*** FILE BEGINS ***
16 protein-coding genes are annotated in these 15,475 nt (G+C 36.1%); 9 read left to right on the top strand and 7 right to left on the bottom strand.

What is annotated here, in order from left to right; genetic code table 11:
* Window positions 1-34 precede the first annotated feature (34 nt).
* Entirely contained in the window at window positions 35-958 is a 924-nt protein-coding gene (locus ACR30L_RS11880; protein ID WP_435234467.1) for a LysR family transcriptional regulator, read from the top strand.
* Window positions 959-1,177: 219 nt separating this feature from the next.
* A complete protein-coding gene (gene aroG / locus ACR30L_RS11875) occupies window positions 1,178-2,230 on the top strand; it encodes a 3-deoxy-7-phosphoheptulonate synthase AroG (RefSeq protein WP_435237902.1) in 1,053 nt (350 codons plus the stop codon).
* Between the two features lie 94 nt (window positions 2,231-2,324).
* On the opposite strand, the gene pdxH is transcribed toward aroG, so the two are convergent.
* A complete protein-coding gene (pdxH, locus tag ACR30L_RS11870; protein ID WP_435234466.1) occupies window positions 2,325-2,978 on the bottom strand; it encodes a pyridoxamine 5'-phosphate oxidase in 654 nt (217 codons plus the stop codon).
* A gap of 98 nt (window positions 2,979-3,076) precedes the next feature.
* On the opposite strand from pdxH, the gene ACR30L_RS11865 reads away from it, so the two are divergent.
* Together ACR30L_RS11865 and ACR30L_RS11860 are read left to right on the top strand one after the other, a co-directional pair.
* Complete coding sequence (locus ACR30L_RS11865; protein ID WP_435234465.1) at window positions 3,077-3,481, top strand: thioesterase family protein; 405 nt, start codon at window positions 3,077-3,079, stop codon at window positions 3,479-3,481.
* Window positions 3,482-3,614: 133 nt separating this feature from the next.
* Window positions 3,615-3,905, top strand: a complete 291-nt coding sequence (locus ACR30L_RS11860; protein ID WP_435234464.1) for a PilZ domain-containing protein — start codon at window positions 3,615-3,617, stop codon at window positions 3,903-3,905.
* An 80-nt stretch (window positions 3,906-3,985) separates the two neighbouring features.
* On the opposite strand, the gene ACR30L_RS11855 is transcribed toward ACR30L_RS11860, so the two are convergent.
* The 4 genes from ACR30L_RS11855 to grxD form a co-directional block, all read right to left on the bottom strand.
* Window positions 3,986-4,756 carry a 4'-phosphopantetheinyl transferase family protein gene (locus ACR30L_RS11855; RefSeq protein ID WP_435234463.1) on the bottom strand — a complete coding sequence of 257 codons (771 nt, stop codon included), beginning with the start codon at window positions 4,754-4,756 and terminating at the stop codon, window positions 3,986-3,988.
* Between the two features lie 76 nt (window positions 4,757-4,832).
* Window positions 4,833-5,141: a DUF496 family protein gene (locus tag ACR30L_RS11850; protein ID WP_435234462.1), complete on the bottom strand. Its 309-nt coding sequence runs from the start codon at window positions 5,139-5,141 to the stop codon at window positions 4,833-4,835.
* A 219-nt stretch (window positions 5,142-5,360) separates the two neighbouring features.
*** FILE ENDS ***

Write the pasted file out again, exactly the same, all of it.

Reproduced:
16 protein-coding genes are annotated in these 15,475 nt (G+C 36.1%); 9 read left to right on the top strand and 7 right to left on the bottom strand.

What is annotated here, in order from left to right; genetic code table 11:
* Window positions 1-34 precede the first annotated feature (34 nt).
* Entirely contained in the window at window positions 35-958 is a 924-nt protein-coding gene (locus ACR30L_RS11880; protein ID WP_435234467.1) for a LysR family transcriptional regulator, read from the top strand.
* Window positions 959-1,177: 219 nt separating this feature from the next.
* A complete protein-coding gene (gene aroG / locus ACR30L_RS11875) occupies window positions 1,178-2,230 on the top strand; it encodes a 3-deoxy-7-phosphoheptulonate synthase AroG (RefSeq protein WP_435237902.1) in 1,053 nt (350 codons plus the stop codon).
* Between the two features lie 94 nt (window positions 2,231-2,324).
* On the opposite strand, the gene pdxH is transcribed toward aroG, so the two are convergent.
* A complete protein-coding gene (pdxH, locus tag ACR30L_RS11870; protein ID WP_435234466.1) occupies window positions 2,325-2,978 on the bottom strand; it encodes a pyridoxamine 5'-phosphate oxidase in 654 nt (217 codons plus the stop codon).
* A gap of 98 nt (window positions 2,979-3,076) precedes the next feature.
* On the opposite strand from pdxH, the gene ACR30L_RS11865 reads away from it, so the two are divergent.
* Together ACR30L_RS11865 and ACR30L_RS11860 are read left to right on the top strand one after the other, a co-directional pair.
* Complete coding sequence (locus ACR30L_RS11865; protein ID WP_435234465.1) at window positions 3,077-3,481, top strand: thioesterase family protein; 405 nt, start codon at window positions 3,077-3,079, stop codon at window positions 3,479-3,481.
* Window positions 3,482-3,614: 133 nt separating this feature from the next.
* Window positions 3,615-3,905, top strand: a complete 291-nt coding sequence (locus ACR30L_RS11860; protein ID WP_435234464.1) for a PilZ domain-containing protein — start codon at window positions 3,615-3,617, stop codon at window positions 3,903-3,905.
* An 80-nt stretch (window positions 3,906-3,985) separates the two neighbouring features.
* On the opposite strand, the gene ACR30L_RS11855 is transcribed toward ACR30L_RS11860, so the two are convergent.
* The 4 genes from ACR30L_RS11855 to grxD form a co-directional block, all read right to left on the bottom strand.
* Window positions 3,986-4,756 carry a 4'-phosphopantetheinyl transferase family protein gene (locus ACR30L_RS11855; RefSeq protein ID WP_435234463.1) on the bottom strand — a complete coding sequence of 257 codons (771 nt, stop codon included), beginning with the start codon at window positions 4,754-4,756 and terminating at the stop codon, window positions 3,986-3,988.
* Between the two features lie 76 nt (window positions 4,757-4,832).
* Window positions 4,833-5,141: a DUF496 family protein gene (locus tag ACR30L_RS11850; protein ID WP_435234462.1), complete on the bottom strand. Its 309-nt coding sequence runs from the start codon at window positions 5,139-5,141 to the stop codon at window positions 4,833-4,835.
* A 219-nt stretch (window positions 5,142-5,360) separates the two neighbouring features.